Nikki Araguz Judgement Fallacy 2: God Dunnit #lgbt #transsexual #nbc #abc #cbs #hrc #tldef #glaad #equalitytex

The “legal” question that was “answered” in Littleton v Prange (which Judge Clapp’s decision is based upon) is:

The deeper philosophical (and now legal) question is: can a physician change the gender of a person with a scalpel, drugs and counseling, or is a person’s gender immutably fixed by our Creator at birth? – Chief Justice Phil Hardberger, Littleton v Prange, 1999

This is the legal underpinning that Judge Clapp used to arrive at his decision that Nikki is a dude. Trust a Republican to write his religion into case law. So, not only must we accept Logical Fallacy #1, but now people like me must live under Hardberger’s religious views. As aTheravada Buddhist, Hardberger’s “legal” question is a violation of my religious freedom. Hardberger has literally claimed in his legal decision that:
There is a Creator.
This Creator immutably fixes the sex of each and ever one of us.
This Creator sexes each one of us at the moment of birth.
My religion explicitly states the opposite. Not only is there no Creator in Theravada Buddhism, Buddhist scripture explicitly states that sex determination can and does sometimes happen later in life.  So, who’s religion is more important when considering my medical issues you might ask? Well, let me give you a clue: Buddhist religious views on the question of sex determination of trans people doesn’t count. Hardberger’s religious views are given more weight in the law than a Buddhist’s religious view.  Is that American? Nope. Is that Republican? Yup.
Did either Judge Hardberger or Judge Clapp offer any evidence to support the legal reality of a Creator? Nope.
Did either Judge Hardberger or Judge Clapp offer any evidence to support the legal reality that a Creator immutably fixes the sex of each and ever one of us? Nope.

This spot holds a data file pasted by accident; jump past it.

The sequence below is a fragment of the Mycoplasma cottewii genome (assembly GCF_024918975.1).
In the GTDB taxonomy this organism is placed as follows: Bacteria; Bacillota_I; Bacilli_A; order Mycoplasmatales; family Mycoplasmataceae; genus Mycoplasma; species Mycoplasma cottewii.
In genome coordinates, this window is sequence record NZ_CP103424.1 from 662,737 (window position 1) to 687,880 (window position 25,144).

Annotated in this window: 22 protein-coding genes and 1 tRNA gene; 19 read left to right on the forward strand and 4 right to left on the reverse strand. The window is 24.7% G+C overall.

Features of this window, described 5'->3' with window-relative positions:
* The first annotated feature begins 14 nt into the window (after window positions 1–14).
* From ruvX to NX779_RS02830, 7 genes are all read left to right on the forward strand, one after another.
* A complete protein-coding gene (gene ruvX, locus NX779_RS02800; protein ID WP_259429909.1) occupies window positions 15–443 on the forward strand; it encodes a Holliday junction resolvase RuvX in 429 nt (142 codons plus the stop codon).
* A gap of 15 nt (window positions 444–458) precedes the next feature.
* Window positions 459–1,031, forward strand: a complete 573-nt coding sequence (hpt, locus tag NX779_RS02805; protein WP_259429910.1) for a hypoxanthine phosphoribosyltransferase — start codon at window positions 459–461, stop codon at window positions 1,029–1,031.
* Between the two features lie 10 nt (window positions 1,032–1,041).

Did either Judge Hardberger or Judge Clapp offer any evidence to support the legal reality that this Creator sexes each one of us at the moment of birth? Nope.
Did either Judge Hardberger or Judge Clapp address that linking a legal test of sex determination to a Creator who sexes each and every person at the moment of birth might conflict with other established religions? Nope.

Nikki Araguz Judgement Fallacy 2: God Dunnit #lgbt #transsexual #nbc #abc #cbs #hrc #tldef #glaad #equalitytex

The “legal” question that was “answered” in Littleton v Prange (which Judge Clapp’s decision is based upon) is:

The deeper philosophical (and now legal) question is: can a physician change the gender of a person with a scalpel, drugs and counseling, or is a person’s gender immutably fixed by our Creator at birth? – Chief Justice Phil Hardberger, Littleton v Prange, 1999

This is the legal underpinning that Judge Clapp used to arrive at his decision that Nikki is a dude. Trust a Republican to write his religion into case law. So, not only must we accept Logical Fallacy #1, but now people like me must live under Hardberger’s religious views. As aTheravada Buddhist, Hardberger’s “legal” question is a violation of my religious freedom. Hardberger has literally claimed in his legal decision that:

  1. There is a Creator.
  2. This Creator immutably fixes the sex of each and ever one of us.
  3. This Creator sexes each one of us at the moment of birth.

My religion explicitly states the opposite. Not only is there no Creator in Theravada Buddhism, Buddhist scripture explicitly states that sex determination can and does sometimes happen later in life.  So, who’s religion is more important when considering my medical issues you might ask? Well, let me give you a clue: Buddhist religious views on the question of sex determination of trans people doesn’t count. Hardberger’s religious views are given more weight in the law than a Buddhist’s religious view.  Is that American? Nope. Is that Republican? Yup.

Did either Judge Hardberger or Judge Clapp offer any evidence to support the legal reality of a Creator? Nope.

Did either Judge Hardberger or Judge Clapp offer any evidence to support the legal reality that a Creator immutably fixes the sex of each and ever one of us? Nope.

Did either Judge Hardberger or Judge Clapp offer any evidence to support the legal reality that this Creator sexes each one of us at the moment of birth? Nope.

Did either Judge Hardberger or Judge Clapp address that linking a legal test of sex determination to a Creator who sexes each and every person at the moment of birth might conflict with other established religions? Nope.